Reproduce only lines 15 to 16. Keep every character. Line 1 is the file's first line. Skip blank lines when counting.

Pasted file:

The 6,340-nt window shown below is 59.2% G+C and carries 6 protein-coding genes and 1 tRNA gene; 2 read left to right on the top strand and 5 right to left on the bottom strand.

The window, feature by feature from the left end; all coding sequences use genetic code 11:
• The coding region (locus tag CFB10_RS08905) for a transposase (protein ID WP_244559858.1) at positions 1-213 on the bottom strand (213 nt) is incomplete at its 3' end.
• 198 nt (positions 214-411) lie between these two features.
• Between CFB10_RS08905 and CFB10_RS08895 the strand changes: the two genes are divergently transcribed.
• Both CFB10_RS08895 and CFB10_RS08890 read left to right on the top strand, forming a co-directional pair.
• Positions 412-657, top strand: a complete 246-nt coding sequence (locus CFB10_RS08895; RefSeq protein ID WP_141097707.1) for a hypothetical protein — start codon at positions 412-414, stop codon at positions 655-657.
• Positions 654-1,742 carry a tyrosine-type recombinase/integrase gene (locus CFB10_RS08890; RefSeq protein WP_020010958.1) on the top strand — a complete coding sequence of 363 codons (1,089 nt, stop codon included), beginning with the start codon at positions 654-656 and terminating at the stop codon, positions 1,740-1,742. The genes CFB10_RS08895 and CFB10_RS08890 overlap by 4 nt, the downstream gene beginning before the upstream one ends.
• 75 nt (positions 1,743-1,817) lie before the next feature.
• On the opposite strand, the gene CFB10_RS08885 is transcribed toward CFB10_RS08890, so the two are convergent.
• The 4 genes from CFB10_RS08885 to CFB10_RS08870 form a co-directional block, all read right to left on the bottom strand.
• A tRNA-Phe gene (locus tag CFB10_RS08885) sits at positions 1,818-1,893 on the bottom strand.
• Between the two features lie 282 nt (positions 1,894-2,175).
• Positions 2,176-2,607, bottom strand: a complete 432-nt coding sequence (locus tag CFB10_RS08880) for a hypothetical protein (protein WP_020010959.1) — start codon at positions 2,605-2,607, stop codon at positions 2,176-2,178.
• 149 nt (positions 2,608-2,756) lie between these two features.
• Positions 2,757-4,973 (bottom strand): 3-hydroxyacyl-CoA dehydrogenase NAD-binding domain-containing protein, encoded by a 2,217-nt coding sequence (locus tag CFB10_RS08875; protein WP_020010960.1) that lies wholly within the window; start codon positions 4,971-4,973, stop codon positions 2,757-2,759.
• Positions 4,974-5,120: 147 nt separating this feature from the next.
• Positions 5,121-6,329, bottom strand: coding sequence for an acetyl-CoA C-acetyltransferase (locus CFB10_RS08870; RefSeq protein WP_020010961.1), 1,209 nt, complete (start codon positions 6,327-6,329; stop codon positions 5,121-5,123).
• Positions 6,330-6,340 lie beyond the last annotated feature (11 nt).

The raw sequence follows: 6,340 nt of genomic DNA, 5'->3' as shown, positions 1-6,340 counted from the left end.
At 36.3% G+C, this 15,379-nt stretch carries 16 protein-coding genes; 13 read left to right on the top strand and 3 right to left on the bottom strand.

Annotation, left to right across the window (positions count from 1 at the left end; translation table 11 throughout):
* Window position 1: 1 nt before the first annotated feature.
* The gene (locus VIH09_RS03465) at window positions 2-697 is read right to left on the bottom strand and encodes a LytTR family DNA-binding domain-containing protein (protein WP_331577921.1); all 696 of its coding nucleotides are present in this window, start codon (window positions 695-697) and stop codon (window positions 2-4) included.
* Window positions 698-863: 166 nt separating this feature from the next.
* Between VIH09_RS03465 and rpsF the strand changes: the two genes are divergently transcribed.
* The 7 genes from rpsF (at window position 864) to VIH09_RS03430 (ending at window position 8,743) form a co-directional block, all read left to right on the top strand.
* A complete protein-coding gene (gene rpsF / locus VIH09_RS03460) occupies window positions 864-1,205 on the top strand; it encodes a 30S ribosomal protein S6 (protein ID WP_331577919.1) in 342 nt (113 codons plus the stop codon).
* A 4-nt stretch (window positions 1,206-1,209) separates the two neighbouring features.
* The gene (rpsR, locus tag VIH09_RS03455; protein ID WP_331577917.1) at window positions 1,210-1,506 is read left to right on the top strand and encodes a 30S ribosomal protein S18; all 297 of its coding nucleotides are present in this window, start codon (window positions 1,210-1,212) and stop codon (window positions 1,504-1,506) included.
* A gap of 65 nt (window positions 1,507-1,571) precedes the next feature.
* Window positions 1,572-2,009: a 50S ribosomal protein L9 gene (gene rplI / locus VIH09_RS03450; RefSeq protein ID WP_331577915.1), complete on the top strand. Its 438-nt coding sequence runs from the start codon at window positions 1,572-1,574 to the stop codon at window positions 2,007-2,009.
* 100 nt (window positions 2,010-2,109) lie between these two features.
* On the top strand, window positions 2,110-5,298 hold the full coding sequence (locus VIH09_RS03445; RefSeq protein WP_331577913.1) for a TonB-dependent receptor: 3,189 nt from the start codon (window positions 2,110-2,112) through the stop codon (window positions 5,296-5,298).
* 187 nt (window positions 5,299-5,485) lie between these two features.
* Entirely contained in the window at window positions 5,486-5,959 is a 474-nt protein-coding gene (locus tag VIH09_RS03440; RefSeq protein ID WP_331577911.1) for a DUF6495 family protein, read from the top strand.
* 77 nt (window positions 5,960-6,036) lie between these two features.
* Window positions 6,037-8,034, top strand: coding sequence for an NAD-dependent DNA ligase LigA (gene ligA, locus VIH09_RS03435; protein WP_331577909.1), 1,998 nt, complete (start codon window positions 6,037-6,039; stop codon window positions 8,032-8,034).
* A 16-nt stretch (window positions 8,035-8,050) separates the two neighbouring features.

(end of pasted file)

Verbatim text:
• 149 nt (positions 2,608-2,756) lie between these two features.
• Positions 2,757-4,973 (bottom strand): 3-hydroxyacyl-CoA dehydrogenase NAD-binding domain-containing protein, encoded by a 2,217-nt coding sequence (locus tag CFB10_RS08875; protein WP_020010960.1) that lies wholly within the window; start codon positions 4,971-4,973, stop codon positions 2,757-2,759.